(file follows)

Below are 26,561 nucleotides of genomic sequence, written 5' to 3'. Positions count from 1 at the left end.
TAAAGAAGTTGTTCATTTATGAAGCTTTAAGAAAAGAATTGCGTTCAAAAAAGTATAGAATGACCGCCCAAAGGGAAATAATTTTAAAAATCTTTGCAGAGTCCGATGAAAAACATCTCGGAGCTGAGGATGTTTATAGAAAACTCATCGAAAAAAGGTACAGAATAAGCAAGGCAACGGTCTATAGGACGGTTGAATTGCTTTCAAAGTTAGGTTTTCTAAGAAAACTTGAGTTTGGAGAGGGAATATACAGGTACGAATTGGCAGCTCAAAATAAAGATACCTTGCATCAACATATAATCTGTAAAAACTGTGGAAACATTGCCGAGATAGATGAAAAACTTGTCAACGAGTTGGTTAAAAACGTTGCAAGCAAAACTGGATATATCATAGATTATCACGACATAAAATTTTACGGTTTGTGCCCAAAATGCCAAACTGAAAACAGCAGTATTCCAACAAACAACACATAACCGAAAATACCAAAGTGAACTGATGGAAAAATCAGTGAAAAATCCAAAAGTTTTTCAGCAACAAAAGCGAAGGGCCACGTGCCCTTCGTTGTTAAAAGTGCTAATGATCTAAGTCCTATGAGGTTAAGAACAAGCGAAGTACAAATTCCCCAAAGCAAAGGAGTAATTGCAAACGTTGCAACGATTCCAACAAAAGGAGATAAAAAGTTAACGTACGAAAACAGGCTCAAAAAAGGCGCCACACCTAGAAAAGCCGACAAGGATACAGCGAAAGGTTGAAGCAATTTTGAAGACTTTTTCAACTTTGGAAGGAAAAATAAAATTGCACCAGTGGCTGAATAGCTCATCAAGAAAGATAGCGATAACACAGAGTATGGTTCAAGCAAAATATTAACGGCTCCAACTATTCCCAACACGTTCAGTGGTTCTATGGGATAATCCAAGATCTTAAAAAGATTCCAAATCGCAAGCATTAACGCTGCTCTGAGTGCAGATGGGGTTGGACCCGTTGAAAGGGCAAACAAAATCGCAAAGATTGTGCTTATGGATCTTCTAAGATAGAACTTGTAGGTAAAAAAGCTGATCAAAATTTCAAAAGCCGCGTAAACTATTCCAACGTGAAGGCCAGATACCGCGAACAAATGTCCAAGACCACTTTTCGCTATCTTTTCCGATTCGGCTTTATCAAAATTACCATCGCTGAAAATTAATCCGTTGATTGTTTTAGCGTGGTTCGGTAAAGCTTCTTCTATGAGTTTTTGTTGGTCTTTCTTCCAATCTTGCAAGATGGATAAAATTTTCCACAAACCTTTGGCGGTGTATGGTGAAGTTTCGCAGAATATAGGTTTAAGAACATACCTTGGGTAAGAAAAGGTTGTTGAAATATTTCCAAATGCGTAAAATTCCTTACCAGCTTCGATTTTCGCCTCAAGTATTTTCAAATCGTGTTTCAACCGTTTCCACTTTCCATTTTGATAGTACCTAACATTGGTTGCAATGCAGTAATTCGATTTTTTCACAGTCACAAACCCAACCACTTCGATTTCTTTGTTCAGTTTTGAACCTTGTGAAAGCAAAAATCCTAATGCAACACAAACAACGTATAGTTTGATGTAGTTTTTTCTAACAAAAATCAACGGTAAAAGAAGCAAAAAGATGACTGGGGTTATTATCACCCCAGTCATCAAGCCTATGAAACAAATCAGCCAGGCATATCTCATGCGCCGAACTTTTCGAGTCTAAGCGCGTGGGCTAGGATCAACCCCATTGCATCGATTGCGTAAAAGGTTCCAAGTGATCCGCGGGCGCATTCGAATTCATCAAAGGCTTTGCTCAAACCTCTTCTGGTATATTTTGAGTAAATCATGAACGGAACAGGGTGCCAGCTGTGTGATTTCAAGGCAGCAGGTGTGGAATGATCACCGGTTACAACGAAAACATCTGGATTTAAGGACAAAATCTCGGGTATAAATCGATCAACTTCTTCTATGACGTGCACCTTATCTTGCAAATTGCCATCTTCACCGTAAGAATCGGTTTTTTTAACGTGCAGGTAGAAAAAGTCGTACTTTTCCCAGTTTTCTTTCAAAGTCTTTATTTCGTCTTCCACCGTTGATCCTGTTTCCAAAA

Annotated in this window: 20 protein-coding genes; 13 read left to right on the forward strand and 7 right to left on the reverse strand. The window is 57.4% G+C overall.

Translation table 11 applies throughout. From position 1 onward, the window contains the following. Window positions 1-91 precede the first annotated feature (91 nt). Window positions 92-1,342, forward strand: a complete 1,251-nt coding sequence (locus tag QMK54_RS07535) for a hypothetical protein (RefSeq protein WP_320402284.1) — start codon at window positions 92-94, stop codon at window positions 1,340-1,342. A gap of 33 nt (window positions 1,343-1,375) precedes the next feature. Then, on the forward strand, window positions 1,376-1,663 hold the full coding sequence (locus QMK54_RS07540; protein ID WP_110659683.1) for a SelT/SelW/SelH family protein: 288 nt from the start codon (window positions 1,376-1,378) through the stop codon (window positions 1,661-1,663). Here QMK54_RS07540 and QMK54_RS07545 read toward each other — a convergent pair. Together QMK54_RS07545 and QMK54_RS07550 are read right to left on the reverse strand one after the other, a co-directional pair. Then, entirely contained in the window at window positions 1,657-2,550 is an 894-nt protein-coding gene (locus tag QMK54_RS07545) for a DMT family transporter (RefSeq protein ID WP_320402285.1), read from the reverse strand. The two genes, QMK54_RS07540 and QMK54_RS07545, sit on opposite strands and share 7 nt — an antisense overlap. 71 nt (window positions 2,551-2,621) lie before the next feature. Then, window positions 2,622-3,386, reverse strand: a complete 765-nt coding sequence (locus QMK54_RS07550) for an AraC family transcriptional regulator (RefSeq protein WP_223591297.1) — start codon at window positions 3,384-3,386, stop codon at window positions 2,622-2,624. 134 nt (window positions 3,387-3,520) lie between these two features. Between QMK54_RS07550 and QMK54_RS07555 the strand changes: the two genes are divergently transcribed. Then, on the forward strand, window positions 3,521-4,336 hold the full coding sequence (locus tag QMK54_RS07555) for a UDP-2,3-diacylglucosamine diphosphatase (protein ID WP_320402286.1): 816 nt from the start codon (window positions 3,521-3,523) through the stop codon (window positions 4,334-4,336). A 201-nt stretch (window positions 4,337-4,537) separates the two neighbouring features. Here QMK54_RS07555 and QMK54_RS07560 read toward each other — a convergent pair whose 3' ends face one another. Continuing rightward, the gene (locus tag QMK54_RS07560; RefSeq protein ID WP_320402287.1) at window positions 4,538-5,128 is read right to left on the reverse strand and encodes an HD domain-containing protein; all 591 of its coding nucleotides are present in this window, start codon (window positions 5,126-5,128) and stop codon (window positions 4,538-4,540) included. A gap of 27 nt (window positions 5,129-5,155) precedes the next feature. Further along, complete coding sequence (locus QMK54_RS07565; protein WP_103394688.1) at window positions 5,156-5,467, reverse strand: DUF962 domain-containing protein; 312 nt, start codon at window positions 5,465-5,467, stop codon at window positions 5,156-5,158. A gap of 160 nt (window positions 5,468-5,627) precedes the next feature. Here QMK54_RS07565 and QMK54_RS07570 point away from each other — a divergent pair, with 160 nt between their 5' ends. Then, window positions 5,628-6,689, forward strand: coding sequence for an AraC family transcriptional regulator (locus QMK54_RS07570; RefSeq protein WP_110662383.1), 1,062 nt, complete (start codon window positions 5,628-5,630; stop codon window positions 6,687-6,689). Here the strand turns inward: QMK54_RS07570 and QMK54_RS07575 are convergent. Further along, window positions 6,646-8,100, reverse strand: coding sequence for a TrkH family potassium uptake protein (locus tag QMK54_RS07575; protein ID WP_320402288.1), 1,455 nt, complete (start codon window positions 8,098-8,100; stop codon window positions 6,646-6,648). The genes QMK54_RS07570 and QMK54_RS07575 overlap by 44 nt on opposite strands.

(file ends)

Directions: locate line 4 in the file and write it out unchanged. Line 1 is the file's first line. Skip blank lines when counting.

Translation table 11 applies throughout. From position 1 onward, the window contains the following. Window positions 1-91 precede the first annotated feature (91 nt). Window positions 92-1,342, forward strand: a complete 1,251-nt coding sequence (locus tag QMK54_RS07535) for a hypothetical protein (RefSeq protein WP_320402284.1) — start codon at window positions 92-94, stop codon at window positions 1,340-1,342. A gap of 33 nt (window positions 1,343-1,375) precedes the next feature. Then, on the forward strand, window positions 1,376-1,663 hold the full coding sequence (locus QMK54_RS07540; protein ID WP_110659683.1) for a SelT/SelW/SelH family protein: 288 nt from the start codon (window positions 1,376-1,378) through the stop codon (window positions 1,661-1,663). Here QMK54_RS07540 and QMK54_RS07545 read toward each other — a convergent pair. Together QMK54_RS07545 and QMK54_RS07550 are read right to left on the reverse strand one after the other, a co-directional pair. Then, entirely contained in the window at window positions 1,657-2,550 is an 894-nt protein-coding gene (locus tag QMK54_RS07545) for a DMT family transporter (RefSeq protein ID WP_320402285.1), read from the reverse strand. The two genes, QMK54_RS07540 and QMK54_RS07545, sit on opposite strands and share 7 nt — an antisense overlap. 71 nt (window positions 2,551-2,621) lie before the next feature. Then, window positions 2,622-3,386, reverse strand: a complete 765-nt coding sequence (locus QMK54_RS07550) for an AraC family transcriptional regulator (RefSeq protein WP_223591297.1) — start codon at window positions 3,384-3,386, stop codon at window positions 2,622-2,624. 134 nt (window positions 3,387-3,520) lie between these two features. Between QMK54_RS07550 and QMK54_RS07555 the strand changes: the two genes are divergently transcribed. Then, on the forward strand, window positions 3,521-4,336 hold the full coding sequence (locus tag QMK54_RS07555) for a UDP-2,3-diacylglucosamine diphosphatase (protein ID WP_320402286.1): 816 nt from the start codon (window positions 3,521-3,523) through the stop codon (window positions 4,334-4,336). A 201-nt stretch (window positions 4,337-4,537) separates the two neighbouring features. Here QMK54_RS07555 and QMK54_RS07560 read toward each other — a convergent pair whose 3' ends face one another. Continuing rightward, the gene (locus tag QMK54_RS07560; RefSeq protein ID WP_320402287.1) at window positions 4,538-5,128 is read right to left on the reverse strand and encodes an HD domain-containing protein; all 591 of its coding nucleotides are present in this window, start codon (window positions 5,126-5,128) and stop codon (window positions 4,538-4,540) included. A gap of 27 nt (window positions 5,129-5,155) precedes the next feature. Further along, complete coding sequence (locus QMK54_RS07565; protein WP_103394688.1) at window positions 5,156-5,467, reverse strand: DUF962 domain-containing protein; 312 nt, start codon at window positions 5,465-5,467, stop codon at window positions 5,156-5,158. A gap of 160 nt (window positions 5,468-5,627) precedes the next feature. Here QMK54_RS07565 and QMK54_RS07570 point away from each other — a divergent pair, with 160 nt between their 5' ends. Then, window positions 5,628-6,689, forward strand: coding sequence for an AraC family transcriptional regulator (locus QMK54_RS07570; RefSeq protein WP_110662383.1), 1,062 nt, complete (start codon window positions 5,628-5,630; stop codon window positions 6,687-6,689). Here the strand turns inward: QMK54_RS07570 and QMK54_RS07575 are convergent. Further along, window positions 6,646-8,100, reverse strand: coding sequence for a TrkH family potassium uptake protein (locus tag QMK54_RS07575; protein ID WP_320402288.1), 1,455 nt, complete (start codon window positions 8,098-8,100; stop codon window positions 6,646-6,648). The genes QMK54_RS07570 and QMK54_RS07575 overlap by 44 nt on opposite strands.